Developing “Toughness”

I am very fortunate to be at a school where all varsity coaches, in all sports, both men’s and women’s squads, have bought into the strength and conditioning program.  Between the 220 students that are enrolled in the strength training classes at school, and the athletes that lift after school as part of an off-season program, we have over 300 student-athletes a day come through our weight room.  When all the coaches have the same expectations regarding the program, it makes real gains and success possible.

BILL SELFOur girl’s basketball coach, Steve Cassity, and his team  just finished a remarkable season – a 25-1 record and an undefeated conference championship.  Last spring he shared the following with his returning players.  Coach Cassity referenced an article about Bill Self of KU in which he stated the only basketball-related issue he (coach Self) won’t joke about is toughness, which is the most essential theme to Self’s coaching philosophy.  Coach Cassity had this to say to his girls about toughness:

Toughness

A great place to develop mental and physical toughness is in the weight room.  Lifting weights requires discipline, sacrifice, dedication, pain, fatigue, and teamwork.  Working through this adversity builds physical and mental toughness.

You cannot simply talk about toughness.  A coach cannot talk you into being tough.  You cannot just want to be tougher.  You cannot just play more basketball.  You have to pay the price to earn toughness. The big games we will play next year are being won and lost right now in the weight room.  Critical games we hope to win in March are won in the previous March as you prepare your body and mind to compete with real toughness. Are you paying the price?  Are you earning the big wins?

So many athletes miss out on real success because success “wears a weightlifting belt and smells like sweat.” We have a chart posted of those who are lifting and those that are not.  Earn the respect and confidence of your teammates and coaches by getting in the weight room four days per week.  Lift side-by-side with your teammates.  Walk into next season with the confidence of knowing that you and your teammates have prepared yourself mentally and physically for competition.  Don’t hope, wish, or want for real success.  Go earn it.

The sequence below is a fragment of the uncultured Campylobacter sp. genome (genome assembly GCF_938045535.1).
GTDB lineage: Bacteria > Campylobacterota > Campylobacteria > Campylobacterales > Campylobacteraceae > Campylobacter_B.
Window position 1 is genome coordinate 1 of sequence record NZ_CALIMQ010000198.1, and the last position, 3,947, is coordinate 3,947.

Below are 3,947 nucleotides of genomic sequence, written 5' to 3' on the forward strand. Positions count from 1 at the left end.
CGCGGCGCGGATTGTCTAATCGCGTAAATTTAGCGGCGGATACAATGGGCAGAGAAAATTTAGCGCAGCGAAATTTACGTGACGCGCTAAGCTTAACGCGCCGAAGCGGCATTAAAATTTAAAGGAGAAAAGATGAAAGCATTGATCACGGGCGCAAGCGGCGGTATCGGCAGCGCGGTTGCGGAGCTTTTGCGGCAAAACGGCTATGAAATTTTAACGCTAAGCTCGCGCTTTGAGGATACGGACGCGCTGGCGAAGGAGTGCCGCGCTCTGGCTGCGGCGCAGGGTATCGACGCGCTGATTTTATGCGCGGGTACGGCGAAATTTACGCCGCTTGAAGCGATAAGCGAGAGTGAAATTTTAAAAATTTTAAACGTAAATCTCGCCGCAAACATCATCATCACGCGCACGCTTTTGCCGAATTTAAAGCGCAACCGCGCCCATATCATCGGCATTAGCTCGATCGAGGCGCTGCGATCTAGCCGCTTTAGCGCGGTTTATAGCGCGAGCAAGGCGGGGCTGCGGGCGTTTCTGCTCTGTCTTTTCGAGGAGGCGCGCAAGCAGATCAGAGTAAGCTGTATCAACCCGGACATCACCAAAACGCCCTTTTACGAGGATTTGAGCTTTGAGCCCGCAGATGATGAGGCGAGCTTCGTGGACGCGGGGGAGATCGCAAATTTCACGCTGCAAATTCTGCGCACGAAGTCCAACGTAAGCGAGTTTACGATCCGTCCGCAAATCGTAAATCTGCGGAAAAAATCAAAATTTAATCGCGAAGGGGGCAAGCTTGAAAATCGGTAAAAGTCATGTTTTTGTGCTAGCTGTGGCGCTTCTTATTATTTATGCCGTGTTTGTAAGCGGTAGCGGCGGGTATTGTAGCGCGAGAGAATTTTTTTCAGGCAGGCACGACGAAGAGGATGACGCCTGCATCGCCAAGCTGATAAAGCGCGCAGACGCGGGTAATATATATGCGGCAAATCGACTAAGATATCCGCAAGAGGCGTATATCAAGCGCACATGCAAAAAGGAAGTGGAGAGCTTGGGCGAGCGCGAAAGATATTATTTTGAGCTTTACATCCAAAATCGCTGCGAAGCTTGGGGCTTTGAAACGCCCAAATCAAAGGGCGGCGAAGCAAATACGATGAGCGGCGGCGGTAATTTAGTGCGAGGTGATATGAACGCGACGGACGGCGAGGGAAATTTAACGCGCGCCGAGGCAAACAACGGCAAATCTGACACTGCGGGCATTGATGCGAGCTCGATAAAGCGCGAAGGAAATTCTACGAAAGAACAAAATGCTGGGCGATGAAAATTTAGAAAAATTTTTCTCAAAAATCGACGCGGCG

Being in the weight room with your teammates is about more than just working out and getting stronger.  It is also about getting tougher, more confident, and “going into next season with the confidence that you are your teammates have prepared yourself mentally and physically for competition.”.  You and your teammates are developing mettle; You are in the forge being smelted; You are  becoming steel!  (see Mettle, Metal and Adversity)

Congratulations to Coach Cassity and the Truman Girls Basketball team for earning real success!

Bonus Content – You can see a video about the KU Basketball Strength and Conditioning program here:

Your comments and questions are always welcome!

Jeff Floyd – youcandomore1@yahoo.com

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5 thoughts on “Developing “Toughness”

  1. Love this article. It reminds me of high school when the 2 most physically gifted kids I’ve ever played with(including college) never spent a day in the weight room during the summer and coasted through our in season lifting programs while a select few of us went every day and worked as hard as we could. In my opinion certain lifts require more toughness than others. Squats > Cleans > Above head presses > Bench Press. Anyone can bench press, but it takes a certain mindset and toughness to put that bar on your back and keep working up the weights!

    Great article.

    • Thanks for your comment, Miles. I agree… I always tell my classes that you can go into any 24 hour fitness or YMCA and see 50 people bench pressing, but hardly any squatting or cleaning… why? they are HARD!

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